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JAY COOKE STATE PARK — As his stubby, plastic kayak dipped under the wave of a rapids, between two boulders and then out of sight, Jon Schmidt let out a primal scream audible even over the roar of the river. There was nothing wrong, mind you, just a sign from Schmidt that he was shredding it. Schmidt, of Proctor, Minn., is a self-proclaimed adrenaline junkie. In winter, he gets his kicks snowboarding. But when the snow melts and fills Northland rivers with water, Schmidt grabs his kayak and hits the rapids.
DULUTH — For his day job, Lorin LeMire drives a massive iron ore haul truck at Hibbing Taconite, a two-story behemoth that can carry 240 tons of rock. But that's his easy job, Lemier says. It's this side gig on Lake Superior that causes him concern. "This is my stressful job, the one i do on my days off,'' LeMire said as he piloted his 28-foot Grady White boat out of Duluth's harbor and onto Lake Superior. "It can be a little nerve-wracking when people pay you to catch fish."
DULUTH — When Troy Skorich of Hermantown, Minn., and Tim MacDougall of Duluth won last weekend's 2018 Berg Construction Walleye Cup on the St. Louis River, they pulled up to the dock with no fish to weigh. In fact, none of the 60 tournament boats kept any fish to weigh. Instead, the winners of the tournament were determined not by weight of the fish measured at the dock, but on length, as measured by each two-person team in their own boat. The team with most total inches of fish — up to eight fish could be entered — were the winners.
OULU, Wis. — David Lindelof stopped his Buick along Highway B in Bayfield County and watched a bluebird perched on top of a wooden nesting house, just as a ray of sunshine poked through the clouds. "It's a bluebird morning for sure now,'' Lindelof said as he watched the scene through binoculars.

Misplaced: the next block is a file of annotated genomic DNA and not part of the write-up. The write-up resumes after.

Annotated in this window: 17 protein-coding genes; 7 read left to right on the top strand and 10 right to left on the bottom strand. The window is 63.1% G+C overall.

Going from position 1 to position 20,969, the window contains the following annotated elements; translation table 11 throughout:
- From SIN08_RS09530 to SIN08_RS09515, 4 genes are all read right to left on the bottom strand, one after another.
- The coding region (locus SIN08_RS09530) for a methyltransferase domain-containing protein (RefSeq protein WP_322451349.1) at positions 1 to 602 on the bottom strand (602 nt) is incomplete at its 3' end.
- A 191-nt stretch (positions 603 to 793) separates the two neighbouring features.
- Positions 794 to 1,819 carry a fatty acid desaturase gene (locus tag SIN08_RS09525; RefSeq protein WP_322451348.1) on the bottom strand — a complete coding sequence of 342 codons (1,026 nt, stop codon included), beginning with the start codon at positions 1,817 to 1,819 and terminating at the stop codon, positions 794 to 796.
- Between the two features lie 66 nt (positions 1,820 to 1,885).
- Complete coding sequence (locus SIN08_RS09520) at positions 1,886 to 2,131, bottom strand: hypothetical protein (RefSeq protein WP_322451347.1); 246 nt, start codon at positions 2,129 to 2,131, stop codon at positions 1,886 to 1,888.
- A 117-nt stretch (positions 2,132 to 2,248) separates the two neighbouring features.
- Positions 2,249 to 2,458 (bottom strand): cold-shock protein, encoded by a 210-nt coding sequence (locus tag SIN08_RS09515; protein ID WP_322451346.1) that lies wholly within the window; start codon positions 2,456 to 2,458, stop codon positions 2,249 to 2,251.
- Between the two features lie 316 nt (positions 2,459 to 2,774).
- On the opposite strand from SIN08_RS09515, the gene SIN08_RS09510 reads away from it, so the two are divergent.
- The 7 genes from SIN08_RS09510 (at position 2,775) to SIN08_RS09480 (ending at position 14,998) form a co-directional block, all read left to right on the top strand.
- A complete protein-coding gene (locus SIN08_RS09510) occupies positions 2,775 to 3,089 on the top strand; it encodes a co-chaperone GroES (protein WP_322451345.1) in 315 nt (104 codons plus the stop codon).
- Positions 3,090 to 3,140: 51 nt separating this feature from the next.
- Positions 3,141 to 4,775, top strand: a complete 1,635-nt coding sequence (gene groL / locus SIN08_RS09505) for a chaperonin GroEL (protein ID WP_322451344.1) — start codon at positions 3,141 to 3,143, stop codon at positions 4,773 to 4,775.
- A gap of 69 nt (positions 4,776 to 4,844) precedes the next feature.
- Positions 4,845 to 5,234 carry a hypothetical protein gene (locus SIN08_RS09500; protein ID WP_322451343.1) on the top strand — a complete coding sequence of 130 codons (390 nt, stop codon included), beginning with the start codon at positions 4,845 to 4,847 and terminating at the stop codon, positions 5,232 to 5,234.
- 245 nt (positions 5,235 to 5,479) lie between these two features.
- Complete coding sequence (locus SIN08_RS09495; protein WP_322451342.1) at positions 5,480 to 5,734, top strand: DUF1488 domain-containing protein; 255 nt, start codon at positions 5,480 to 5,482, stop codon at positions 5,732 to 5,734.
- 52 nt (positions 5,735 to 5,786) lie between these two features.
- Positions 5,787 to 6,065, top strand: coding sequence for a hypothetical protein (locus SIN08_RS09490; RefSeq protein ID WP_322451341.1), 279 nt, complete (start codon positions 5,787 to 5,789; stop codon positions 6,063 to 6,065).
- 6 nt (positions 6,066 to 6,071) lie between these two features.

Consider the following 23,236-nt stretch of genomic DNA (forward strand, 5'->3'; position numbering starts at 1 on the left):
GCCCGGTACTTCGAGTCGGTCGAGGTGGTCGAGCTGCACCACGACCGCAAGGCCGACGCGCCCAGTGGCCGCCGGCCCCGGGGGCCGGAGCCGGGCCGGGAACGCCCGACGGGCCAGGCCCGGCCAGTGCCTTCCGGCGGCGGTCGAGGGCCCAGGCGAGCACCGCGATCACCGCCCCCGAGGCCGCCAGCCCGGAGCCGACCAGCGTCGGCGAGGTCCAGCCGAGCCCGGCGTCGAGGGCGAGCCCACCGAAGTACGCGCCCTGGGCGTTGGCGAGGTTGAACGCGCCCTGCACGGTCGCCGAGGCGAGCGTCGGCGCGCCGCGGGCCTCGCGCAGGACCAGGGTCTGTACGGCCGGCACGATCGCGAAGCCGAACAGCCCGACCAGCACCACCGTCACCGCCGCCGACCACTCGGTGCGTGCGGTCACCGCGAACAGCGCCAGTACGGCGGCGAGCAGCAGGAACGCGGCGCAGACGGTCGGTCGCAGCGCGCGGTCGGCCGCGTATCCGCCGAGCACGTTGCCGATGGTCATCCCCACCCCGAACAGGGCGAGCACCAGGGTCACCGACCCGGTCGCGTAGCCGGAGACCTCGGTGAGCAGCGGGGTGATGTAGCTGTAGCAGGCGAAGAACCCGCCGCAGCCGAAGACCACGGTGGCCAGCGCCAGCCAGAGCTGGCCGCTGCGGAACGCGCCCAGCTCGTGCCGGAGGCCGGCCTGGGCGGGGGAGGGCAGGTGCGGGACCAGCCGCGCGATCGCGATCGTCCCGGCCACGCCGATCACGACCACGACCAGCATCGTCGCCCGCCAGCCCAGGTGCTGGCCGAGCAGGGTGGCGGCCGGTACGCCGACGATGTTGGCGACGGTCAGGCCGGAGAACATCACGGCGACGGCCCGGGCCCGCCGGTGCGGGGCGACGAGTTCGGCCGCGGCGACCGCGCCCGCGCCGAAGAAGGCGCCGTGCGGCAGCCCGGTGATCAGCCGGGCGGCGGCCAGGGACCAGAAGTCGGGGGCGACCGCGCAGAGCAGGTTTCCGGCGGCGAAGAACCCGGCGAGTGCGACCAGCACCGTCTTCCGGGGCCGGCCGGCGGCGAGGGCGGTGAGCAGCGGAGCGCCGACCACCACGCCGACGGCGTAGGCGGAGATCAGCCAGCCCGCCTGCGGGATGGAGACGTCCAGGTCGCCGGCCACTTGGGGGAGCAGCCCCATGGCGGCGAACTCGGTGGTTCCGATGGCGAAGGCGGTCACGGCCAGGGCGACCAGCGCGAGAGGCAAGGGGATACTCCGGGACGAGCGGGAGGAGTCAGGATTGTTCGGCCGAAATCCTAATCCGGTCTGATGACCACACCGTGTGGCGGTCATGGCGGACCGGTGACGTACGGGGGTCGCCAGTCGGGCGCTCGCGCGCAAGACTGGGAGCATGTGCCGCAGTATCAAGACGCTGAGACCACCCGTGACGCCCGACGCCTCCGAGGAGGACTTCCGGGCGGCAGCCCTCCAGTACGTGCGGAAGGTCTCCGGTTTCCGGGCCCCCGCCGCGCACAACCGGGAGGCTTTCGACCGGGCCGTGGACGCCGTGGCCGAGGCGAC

ELY, Minn. — Twin Metals Minnesota on Thursday, May 24, released new details for its underground copper-nickel mine planned near Ely, including a new location for its proposed processing plant. The company announced new details on its plan, which has yet to be presented for any kind of regulatory approval.
DULUTH — John Hanna started messing with 12-volt electronics when he was in high school, installing stereo equipment in his car. Pretty soon, his friends were asking them to rig their rides as well. "Eventually I started on my boat ... And then I had friends wanting me to do their boats. It was sort of a hobby that's expanded,'' Hanna said. That hobby grew into Psycho Billy Marine Service — we'll explain the name later — a part-time job for Hanna, a Duluth resident and supervising carpenter for Johnson Wilson Constructors during the day.
DULUTH — If you're hoping for a campsite at Gooseberry Falls State Park over Memorial Day weekend, you're probably out of luck. Same for Jay Cooke, Split Rock, Tettegouche and most of the region's other most popular state park campgrounds — they're 100 percent booked for the three-day, unofficial opening of the summer camping season. But if you're willing to drive a little and maybe try some new locations, there are still available campsites in the state park system for the upcoming long weekend.
DULUTH—The Center for Biological Diversity on Monday announced it has petitioned the federal government to protect lake sturgeon under the Endangered Species Act. The U.S. environmental group says the big, long-lived fish needs more help to bolster recovery efforts that have been slow to succeed.
DULUTH — Pass the sunscreen. That's not something we're used to hearing on a Minnesota fishing opener, but that's the kind of weather we had Saturday morning on the St. Louis River. On a day that started cool, with a warning on the truck's dashboard that "Danger: Ice may form,'' the sunshine quickly warmed our faces while the walleyes warmed our hearts. "There aren't many openers like this. Usually it's snowing on us,'' said Chad Clough, of Mahtowa. "I need to take my jacket off."
MINNEAPOLIS—We've known for years that tiny bits of plastic, called microplastics, have become ubiquitous in the oceans and across the Great Lakes. We've also known that so many of these tiny plastic particles are floating around that they are ending up inside fish. Another recent study found plastic particles in many popular brands of supposedly filtered and purified bottled water drawn from multiple sources, including wells and springs.